At the beginning of each visit, the nurse checks in the patient following a protocol that begins with ascertaining the chief complaint, obtaining vital signs and creating a prioritized list of issues. The nurse then initiates a conversation regarding preventative care and advises the patient which studies are due. If the patient doesn't want to do a test, the nurse notes down the reasons. Next are immunization recommendations, followed by the most important question: "What is the goal of your visit?" We get the most valuable information in the answer to this question. The entire nursing process only takes 2-3 minutes per visit, but it helps build the patient's sense that the nurse is an important member of the care team. It also sets up the patient's expectations nicely to match with that of the physicians. We find that the visits go more smoothly with less disappointment and fewer "Oh, by the way..." moments as the doctor is exiting the room.

Between visits, our nurses return phone calls to answer patient questions, refill medications using a physician-approved protocol and inform patients of their lab and test results. (I'll have more to say about the refill protocol in a later entry.)  They get to know the patients, their family support systems, which home health agency they use, which pharmacies they use, etc. This background information is  valuable in making care personal and efficient. The patients are able to get more individualized care with a team, not just a doctor, taking care of their needs whenever they arise.

The nurses also do recall projects between visits, letting patients know when they are due for visits and other services and helping them schedule appointments into their busy lives. Since the nurses take ownership of this between-visit care, they can really see how the whole picture comes together and have more understanding of how people cope with their illnesses 24 hours a day, 7 days a week. At the same time, the patients come to feel that their care is truly continuous and coordinated, not just episodic and visit based. Everybody ends up with more team spirit.

Friday, October 2, 2009

Real practice redesign

In many ways, family medicine is in decline. Physicians are working faster, seeing more patients, and getting paid less. There is more "hassle" with paperwork and insurance companies. The expense of running a practice is increasing. Patients have trouble getting timely access to care. Family physicians are retiring early and not being replaced as fewer and fewer medical school graduates train in primary care fields. Despite the doom and gloom, though family medicine does see a bright spot on the horizon: practice redesign.

The impetus for redesign comes from the 2004 Future of Family Medicine report. This report was read by many, accepted by some and embraced by a few. It was those few who started pilots and experiments in the transformative process. My clinic was lucky enough to be selected for AAFP's TransforMed National Demonstration Project. As part of the project, we worked for two years, from 2006 to 2008, to redesign. Why? Perhaps the best answer is a little something I found in a fortune cookie as we embarked on the study:

Even if you're on the right track, you'll get run over if you just sit there.
-- Will Rogers, US humorist & showman (1879 - 1935)

So, the first question is, are we on the right track? I think we are. It is amazing to think of all the things that have changed in the world since family medicine was conceived over 30 years ago. We have more specialists, more technology, better communications, and more time demands. It follows that in order to survive, family medicine will need to evolve. Initially, family doctors treated acute illnesses. Next, chronic diseases and the pharmaceutical explosion were added. Finally, preventative care was added. However, family medicine still functions for the most part on the same 15 minute point-of -service visit. Redesign efforts center around new models to accomplish all these tasks.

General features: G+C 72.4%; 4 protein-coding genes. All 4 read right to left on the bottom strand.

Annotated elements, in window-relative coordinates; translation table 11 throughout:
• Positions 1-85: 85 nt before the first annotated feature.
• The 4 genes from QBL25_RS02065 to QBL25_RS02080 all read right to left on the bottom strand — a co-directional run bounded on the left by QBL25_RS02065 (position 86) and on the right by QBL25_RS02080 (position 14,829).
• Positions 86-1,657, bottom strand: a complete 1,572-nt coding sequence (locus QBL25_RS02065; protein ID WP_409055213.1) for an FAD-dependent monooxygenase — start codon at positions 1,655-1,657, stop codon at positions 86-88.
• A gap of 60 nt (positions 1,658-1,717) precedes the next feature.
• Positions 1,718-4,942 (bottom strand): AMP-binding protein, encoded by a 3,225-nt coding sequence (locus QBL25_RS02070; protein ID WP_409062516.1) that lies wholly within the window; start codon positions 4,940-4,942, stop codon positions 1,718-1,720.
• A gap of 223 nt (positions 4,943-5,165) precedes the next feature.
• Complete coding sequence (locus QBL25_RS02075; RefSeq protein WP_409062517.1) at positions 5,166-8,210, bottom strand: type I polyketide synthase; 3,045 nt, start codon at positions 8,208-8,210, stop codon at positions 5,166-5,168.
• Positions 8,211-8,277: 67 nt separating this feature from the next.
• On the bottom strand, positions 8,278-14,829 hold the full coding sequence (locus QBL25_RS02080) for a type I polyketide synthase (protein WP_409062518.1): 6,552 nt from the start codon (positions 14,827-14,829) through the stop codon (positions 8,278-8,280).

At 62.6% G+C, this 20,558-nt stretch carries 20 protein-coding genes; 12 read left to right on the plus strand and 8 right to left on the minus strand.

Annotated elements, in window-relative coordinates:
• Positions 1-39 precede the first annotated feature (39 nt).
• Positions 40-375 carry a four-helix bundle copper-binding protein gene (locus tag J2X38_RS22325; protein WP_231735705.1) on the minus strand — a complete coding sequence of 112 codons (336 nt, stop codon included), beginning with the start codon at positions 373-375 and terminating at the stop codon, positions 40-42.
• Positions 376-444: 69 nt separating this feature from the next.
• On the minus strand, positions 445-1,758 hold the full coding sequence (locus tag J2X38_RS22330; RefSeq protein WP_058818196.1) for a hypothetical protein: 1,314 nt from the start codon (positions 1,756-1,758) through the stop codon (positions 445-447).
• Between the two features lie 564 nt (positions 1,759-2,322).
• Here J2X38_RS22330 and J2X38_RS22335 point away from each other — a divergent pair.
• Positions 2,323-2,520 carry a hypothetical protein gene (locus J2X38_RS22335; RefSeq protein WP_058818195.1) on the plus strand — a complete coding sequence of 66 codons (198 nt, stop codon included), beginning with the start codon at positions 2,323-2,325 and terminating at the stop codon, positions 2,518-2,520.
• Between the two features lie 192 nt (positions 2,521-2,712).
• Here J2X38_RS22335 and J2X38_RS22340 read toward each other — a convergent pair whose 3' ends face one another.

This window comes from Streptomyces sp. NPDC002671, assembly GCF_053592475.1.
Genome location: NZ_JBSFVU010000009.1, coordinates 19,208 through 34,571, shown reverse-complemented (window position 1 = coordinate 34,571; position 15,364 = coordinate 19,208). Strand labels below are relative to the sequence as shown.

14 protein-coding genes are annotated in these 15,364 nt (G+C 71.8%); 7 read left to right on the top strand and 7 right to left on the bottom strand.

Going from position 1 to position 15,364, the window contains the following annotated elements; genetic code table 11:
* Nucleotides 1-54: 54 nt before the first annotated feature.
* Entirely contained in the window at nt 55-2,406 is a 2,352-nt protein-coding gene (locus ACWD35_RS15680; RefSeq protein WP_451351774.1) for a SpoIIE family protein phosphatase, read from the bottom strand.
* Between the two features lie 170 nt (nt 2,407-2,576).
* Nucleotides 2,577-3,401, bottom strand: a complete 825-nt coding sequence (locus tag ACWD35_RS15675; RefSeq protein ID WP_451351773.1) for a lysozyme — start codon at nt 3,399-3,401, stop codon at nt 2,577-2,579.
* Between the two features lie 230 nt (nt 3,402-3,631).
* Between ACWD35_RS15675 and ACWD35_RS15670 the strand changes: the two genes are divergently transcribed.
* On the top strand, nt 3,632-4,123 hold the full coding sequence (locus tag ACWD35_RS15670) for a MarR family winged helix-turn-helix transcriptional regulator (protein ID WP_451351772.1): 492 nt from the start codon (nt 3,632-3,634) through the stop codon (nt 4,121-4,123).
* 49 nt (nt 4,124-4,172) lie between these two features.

Next, are we sitting or moving? Moving, I think, but maybe too slowly. Change is always very slow, and pushing change is difficult without a major crisis. We are not quite at crisis point, but the signs that it is coming are there. To change is to take risks, something that many family medicine practices do not feel they have the reserves for. The redesign pilots embrace the change that is necessary.  Fortunately, many of them are now getting some funding.

Finally, which way do we go? The current redesign and medical home pilots are hopefully giving us a road map to follow. We must be cautious as we follow, however. We should learn from the mistakes of the early pilots and try not to repeat them. We should grasp for the low-hanging fruit and try components that have succeeded in the early trials.

Here are some "mover" sites for perusal:

In this blog, I hope to be able to give you a sense of what we have done in redesigning our practice, why we've done it, and how it works. I hope to be able to offer you help in your own redesign efforts. And if you have good redesign ideas, I hope you'll share them. Nobody has all the answers yet. The best we can do is help each other keep on the right track and keep moving in the right direction.

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About the Author

Melissa Gerdes, MD, is a family physician practicing at Methodist Family Health Center – South Arlington in Arlington, Texas, and former president of the Texas Academy of Family Physicians.

Note: This blog is no longer updated; this is archived content.

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Real-Life Practice Transformation is a Family Practice Management (FPM) blog. However, the views expressed here are those of the individual authors. They do not necessarily reflect the opinion of FPM or the AAFP. The FPM blogs are not intended to provide medical, financial or legal advice. For more information see Terms of Use.